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Release Date: Wednesday 30 April 2008
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William Walton occupies his own position in English music of the twentieth century, chronologically between the generation of Gustav Hoist and Vaughan Williams and that of Benjamin Britten.
Born in Oldham in 1902, the son of a local singing teacher and choirmaster, he became a chorister at Christ Church, Oxford, and followed this with admission to the university at the early age of sixteen, with support from the college. His Oxford career brought success in music but failure in the necessary academic tests to allow him a degree. At the same time his friendship with Sacheverell Sitwell led to his adoption by the three Sitwell children, Osbert, Edith and Sacheverell, as an honorary brother. The practical help of the Sitwells and the musical and cultural influences of their circle allowed him to devote his attention to composition in the years after he left Oxford, followed by increasing independence, as he won a wider reputation for himself and a satisfactory income from music for the cinema and from a generous bequest by Mrs. Samuel Courtauld. In the years after 1945 he was to some extent eclipsed by Britten, whose facility he lacked and whose contemporary achievement now seemed to go beyond Walton's successes of the 1930s. His marriage in 1948 to Susana Gil Passo, whom he had met in Buenos Aires at a conference of the Performing Rights Society, was followed by a move to the island of lschia in the Bay of Naples, continuing an association with Italy that had started in the early days of his friendship with the Sitwells and continued in subsequent years. He died there in March 1983.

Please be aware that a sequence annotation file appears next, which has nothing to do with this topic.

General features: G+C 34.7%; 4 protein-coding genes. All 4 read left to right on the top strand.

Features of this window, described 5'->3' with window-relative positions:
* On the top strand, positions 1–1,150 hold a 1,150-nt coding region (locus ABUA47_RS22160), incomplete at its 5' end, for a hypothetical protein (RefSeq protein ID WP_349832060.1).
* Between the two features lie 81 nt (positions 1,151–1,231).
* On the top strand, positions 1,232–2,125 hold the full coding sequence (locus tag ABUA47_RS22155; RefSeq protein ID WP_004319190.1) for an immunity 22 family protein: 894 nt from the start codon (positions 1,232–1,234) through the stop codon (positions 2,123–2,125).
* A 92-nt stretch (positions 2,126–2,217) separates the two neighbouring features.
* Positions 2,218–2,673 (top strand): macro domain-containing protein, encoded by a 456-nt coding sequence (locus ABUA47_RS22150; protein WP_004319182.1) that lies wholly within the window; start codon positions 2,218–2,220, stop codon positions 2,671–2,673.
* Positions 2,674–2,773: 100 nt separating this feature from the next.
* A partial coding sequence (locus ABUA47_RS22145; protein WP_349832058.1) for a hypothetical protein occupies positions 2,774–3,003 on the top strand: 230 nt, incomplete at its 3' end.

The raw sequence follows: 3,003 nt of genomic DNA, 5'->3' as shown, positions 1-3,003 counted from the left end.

In the years between the wars Walton won a succès de scandale with Façade, a collaboration with Edith Sitwell that amused the cognoscenti and shocked wider audiences, before winning an assured if minor position in twentieth century repertoire in its final form, whether as a ballet or in the concert-hall. His dramatic oratorio Belshazzar's Feast, with a text derived by Osbert Sitwell from the Bible, first performed at the Leeds Festival in 1931, was a significant addition to choral repertoire, while the Viola Concerto of 1929 marks a height of lyrical achievement and holds a central place in the viola concerto repertoire. The first of his two symphonies was eventually completed in 1935 and his Violin Concerto in 1939. The popular film music of the war years was followed after the war by the operas Troilus and Cressida and the one-act Tchekov extravaganza, The Bear, as well as the Hindemith Variations, Improvisations on an Impromptu by Benjamin Britten and the Cello Concerto and Second Symphony.
Sinfonia concertante (1927 version)
Variations on a Theme by Hindemith
Spitfire Prelude and Fugue
March for "A History of the English-Speaking Peoples"